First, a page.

SANTA ANA, Calif., Sept. 13, 2011 /PRNewswire/ -- CoreLogic (NYSE : CLGX ), a leading provider of information, analytics and business services, today released Q2 negative equity data showing that 10.9 million, or 22.5 percent, of all residential properties with a mortgage were in negative equity at the end of the second quarter of 2011, down very slightly from 22.7 percent in the first quarter. An additional 2.4 million borrowers had less than five percent equity, referred to as near-negative equity, in the second quarter. Together, negative equity and near-negative equity mortgages accounted for 27.5 percent of all residential properties with a mortgage nationwide. The new report also shows that nearly three-quarters of homeowners in negative equity situations are also paying higher, above-market interest on their mortgages.
Negative equity, often referred to as "underwater" or "upside down," means that borrowers owe more on their mortgages than their homes are worth. Negative equity can occur because of a decline in value, an increase in mortgage debt or a combination of both.
- Nevada had the highest negative equity percentage with 60 percent of all of its mortgaged properties underwater, followed by Arizona (49 percent), Florida (45 percent), Michigan (36 percent) and California (30 percent) (Figure 2).
- The negative equity share in the hardest hit states has improved. Over the past year, the average negative equity share for the top five states has declined from 41 percent to 38 percent. Nevada had the largest decline over the last year, with the negative equity share dropping from 68 percent to 60 percent. The reason for the Nevada decline is the high number of foreclosures that led to lower numbers of remaining negative equity borrowers.
- Negative equity significantly limits the ability of borrowers to capture the benefit of the low-rate environment. There are nearly 28 million outstanding mortgages that have above market rates and are in theory refinanceable (1). Twenty million borrowers with positive equity, or 53 percent of all above-water borrowers, have above market rates. Eight million borrowers with negative equity, or nearly 75 percent of all underwater borrowers, have above market rates (Figures 3 & 4). The disparity is even greater for those with severe negative equity. More than 40 percent of borrowers with 125 percent or higher loan-to-value (LTV) ratios have mortgages with rates at 6 percent or above, compared to only 17 percent for borrowers with positive equity.
- Negative equity not only restricts refinancing, but also sales. Since the 2005 sales peak, non-distressed sales in zip codes with low negative equity have fallen 61 percent, compared to an 83 percent sales decline in high negative equity zip codes (2). The typical seasonal changes in sales volume in high negative equity zip codes is very muted, which indicates that non-distressed sales are being heavily impacted by the high levels of negative equity in their neighborhood, even if sellers have equity.
- The federal homebuyer tax credit that expired last year contributed to a spike in high LTV loans (Figure 6). As the housing market collapsed, underwriting began to tighten in 2008 and the share of high LTV loans (90 percent to 100 percent LTV) began to decline. However, the federal homebuyer tax credit helped propel home sales in 2009 and 2010 and led to minor spikes in high LTV FHA lending centered near the expiration of the tax credit initially in November 2009, which was then extended to April 2010. In the span of six months in 2009, the high LTV share increased from 13 percent to 18 percent, which is large given such a small time period.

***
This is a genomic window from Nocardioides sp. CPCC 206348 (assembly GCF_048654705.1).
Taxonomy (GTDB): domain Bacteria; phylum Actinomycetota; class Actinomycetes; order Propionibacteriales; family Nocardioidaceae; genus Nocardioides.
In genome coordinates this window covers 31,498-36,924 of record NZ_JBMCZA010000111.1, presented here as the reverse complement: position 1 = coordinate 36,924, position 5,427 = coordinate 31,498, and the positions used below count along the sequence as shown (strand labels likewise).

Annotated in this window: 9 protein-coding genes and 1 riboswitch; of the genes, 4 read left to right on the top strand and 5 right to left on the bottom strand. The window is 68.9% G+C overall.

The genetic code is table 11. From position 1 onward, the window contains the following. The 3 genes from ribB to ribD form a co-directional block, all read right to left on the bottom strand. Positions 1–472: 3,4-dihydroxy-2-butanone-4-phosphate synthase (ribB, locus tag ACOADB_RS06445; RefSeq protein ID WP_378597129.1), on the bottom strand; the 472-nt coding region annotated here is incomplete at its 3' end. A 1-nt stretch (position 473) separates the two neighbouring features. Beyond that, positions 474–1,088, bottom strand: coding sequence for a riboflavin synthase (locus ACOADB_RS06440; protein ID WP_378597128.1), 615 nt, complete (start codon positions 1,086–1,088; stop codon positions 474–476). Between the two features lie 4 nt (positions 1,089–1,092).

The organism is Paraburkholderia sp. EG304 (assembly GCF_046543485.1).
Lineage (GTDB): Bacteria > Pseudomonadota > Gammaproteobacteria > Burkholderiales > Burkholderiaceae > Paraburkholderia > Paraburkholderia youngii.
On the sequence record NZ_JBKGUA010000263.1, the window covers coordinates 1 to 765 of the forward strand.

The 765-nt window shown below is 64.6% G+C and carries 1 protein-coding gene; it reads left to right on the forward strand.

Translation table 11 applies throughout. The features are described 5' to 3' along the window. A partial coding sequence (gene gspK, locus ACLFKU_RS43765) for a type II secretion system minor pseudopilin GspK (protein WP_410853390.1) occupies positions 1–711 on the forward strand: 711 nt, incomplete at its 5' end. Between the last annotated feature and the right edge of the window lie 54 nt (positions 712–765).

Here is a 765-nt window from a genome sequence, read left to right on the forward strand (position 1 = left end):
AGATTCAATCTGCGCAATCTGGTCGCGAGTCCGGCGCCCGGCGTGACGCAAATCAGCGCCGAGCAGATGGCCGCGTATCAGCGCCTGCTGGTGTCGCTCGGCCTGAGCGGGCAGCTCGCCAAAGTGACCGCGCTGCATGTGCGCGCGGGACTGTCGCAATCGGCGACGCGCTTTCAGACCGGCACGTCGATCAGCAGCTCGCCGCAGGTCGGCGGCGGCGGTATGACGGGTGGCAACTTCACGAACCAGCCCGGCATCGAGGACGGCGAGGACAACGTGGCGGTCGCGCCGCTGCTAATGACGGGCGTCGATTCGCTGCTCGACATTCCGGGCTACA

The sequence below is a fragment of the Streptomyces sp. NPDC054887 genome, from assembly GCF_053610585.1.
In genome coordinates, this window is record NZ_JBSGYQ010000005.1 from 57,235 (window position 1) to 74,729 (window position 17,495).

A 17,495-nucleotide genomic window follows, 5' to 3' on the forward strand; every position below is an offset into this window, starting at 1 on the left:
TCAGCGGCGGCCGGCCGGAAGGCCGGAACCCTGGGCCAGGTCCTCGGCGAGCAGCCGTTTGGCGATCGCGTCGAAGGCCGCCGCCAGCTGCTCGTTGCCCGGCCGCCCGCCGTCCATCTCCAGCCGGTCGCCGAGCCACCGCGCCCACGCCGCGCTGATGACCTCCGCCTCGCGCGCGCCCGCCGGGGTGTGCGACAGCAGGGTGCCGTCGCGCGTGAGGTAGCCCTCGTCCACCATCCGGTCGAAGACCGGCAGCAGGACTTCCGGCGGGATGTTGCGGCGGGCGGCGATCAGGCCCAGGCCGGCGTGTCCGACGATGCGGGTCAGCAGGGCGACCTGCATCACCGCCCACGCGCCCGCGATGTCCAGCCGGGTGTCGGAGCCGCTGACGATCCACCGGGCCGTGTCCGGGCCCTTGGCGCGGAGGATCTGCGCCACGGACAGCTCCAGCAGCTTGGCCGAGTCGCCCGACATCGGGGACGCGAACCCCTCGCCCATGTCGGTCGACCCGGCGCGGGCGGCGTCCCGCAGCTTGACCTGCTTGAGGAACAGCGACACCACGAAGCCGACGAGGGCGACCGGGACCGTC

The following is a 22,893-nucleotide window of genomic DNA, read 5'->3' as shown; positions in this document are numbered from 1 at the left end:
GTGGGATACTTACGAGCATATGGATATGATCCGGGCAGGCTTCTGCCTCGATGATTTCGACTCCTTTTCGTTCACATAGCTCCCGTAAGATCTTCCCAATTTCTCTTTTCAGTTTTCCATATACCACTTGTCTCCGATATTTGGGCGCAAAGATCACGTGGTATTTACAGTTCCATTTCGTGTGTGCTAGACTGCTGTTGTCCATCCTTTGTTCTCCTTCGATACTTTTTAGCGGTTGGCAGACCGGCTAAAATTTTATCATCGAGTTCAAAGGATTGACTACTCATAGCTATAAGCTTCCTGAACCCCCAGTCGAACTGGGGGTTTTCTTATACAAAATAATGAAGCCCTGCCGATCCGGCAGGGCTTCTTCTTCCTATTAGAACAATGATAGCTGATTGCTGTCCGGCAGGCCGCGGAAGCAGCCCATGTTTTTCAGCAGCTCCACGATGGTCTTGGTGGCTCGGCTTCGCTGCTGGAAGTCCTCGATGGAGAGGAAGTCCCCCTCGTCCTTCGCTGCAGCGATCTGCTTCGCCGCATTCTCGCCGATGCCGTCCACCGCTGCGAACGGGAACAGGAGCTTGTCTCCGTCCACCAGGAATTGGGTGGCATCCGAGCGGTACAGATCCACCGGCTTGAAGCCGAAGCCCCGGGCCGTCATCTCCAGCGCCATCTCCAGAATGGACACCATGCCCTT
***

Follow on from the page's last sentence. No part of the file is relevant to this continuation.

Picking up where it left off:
"High negative equity is holding back refinancing and sales activity and is a major impediment to the housing market recovery. The hardest hit markets have improved over the last year, primarily as a result of foreclosures. But nationally, the level of mortgage debt remains high relative to home prices," said Mark Fleming, chief economist with CoreLogic.
The full Q2 2011 negative equity report, with charts and state-level data, is available at http://www.corelogic.com/about-us/news/asset_upload_file75_12141.pdf
CoreLogic data includes 48 million properties with a mortgage, which accounts for over 85 percent of all mortgages in the U.S.** CoreLogic uses its public record data as the source of the mortgage debt outstanding (MDO) and it includes first mortgage liens and junior mortgage liens and is adjusted for amortization and home equity utilization in order to capture the true level of mortgage debt outstanding for each property. The current value was estimated by using the CoreLogic Automated Valuation Models (AVM) for residential properties. The data was filtered to include only properties valued between $30,000 and $30 million because AVM accuracy tends to quickly worsen outside of this value range.
The amount of equity for each property was determined by subtracting the property's estimated current value from the mortgage debt outstanding. If the mortgage debt was greater than the estimated value, then the property is in a negative equity position. The data was created at the property level and aggregated to higher levels of geography.
** Only data for mortgaged residential properties that have an AVM value is presented. There are several states where the public record, AVM or mortgage coverage is thin. Although coverage is thin, these states account for fewer than 5 percent of the total population of the U.S.
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(1) The definition of an above market rate was 5.1%, which is roughly the current mortgage rate of 4.1% plus a 100 basis point refinance trigger.
(2) Low mortgage debt zip codes have negative equity shares less than 10% and high mortgage debt zip codes have greater than 50% negative equity.